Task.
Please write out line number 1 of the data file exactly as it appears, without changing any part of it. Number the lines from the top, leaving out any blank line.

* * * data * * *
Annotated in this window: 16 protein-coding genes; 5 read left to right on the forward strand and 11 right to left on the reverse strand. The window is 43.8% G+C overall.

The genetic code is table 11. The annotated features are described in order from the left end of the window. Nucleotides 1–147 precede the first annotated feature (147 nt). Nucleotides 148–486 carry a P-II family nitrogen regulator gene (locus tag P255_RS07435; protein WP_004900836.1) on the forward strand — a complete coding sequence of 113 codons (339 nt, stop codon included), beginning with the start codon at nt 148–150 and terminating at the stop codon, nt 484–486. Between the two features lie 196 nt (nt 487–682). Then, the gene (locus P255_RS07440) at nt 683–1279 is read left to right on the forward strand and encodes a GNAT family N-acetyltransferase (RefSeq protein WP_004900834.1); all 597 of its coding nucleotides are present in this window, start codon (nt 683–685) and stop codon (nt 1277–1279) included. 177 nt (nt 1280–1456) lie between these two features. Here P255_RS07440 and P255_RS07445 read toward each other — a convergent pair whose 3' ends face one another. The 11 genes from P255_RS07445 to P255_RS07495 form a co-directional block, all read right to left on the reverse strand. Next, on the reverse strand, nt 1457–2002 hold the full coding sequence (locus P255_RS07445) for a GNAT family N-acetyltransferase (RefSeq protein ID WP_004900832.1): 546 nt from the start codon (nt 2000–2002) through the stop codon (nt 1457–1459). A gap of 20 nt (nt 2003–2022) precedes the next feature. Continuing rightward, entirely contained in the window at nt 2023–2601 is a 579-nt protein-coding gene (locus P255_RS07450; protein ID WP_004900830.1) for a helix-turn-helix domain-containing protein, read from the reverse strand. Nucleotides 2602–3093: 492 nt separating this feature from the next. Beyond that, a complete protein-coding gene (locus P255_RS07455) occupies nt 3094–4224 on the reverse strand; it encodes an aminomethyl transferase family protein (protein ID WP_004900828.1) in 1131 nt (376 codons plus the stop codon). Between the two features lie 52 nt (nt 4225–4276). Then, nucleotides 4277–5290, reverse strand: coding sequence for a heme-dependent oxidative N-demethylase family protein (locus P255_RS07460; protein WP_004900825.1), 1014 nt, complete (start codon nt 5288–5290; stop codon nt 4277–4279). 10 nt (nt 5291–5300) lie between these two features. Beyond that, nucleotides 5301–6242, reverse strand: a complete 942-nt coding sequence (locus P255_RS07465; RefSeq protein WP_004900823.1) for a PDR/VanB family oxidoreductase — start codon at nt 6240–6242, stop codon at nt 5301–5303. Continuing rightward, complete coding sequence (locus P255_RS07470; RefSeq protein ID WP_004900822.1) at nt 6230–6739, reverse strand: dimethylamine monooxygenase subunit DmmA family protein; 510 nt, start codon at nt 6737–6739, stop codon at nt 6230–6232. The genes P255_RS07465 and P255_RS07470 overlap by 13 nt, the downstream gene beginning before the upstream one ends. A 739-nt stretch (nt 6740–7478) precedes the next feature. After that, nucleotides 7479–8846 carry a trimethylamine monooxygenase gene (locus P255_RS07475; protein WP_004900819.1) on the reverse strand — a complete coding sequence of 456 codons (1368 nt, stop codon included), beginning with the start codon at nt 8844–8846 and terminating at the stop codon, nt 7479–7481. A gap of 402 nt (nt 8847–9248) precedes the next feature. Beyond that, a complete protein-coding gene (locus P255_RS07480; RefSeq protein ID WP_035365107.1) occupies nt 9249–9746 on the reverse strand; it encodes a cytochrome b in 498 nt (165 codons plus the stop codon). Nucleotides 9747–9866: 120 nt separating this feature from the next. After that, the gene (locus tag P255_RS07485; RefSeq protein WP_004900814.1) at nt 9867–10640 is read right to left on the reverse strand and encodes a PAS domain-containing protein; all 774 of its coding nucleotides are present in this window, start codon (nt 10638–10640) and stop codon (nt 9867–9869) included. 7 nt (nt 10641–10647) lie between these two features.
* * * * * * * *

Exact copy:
Annotated in this window: 16 protein-coding genes; 5 read left to right on the forward strand and 11 right to left on the reverse strand. The window is 43.8% G+C overall.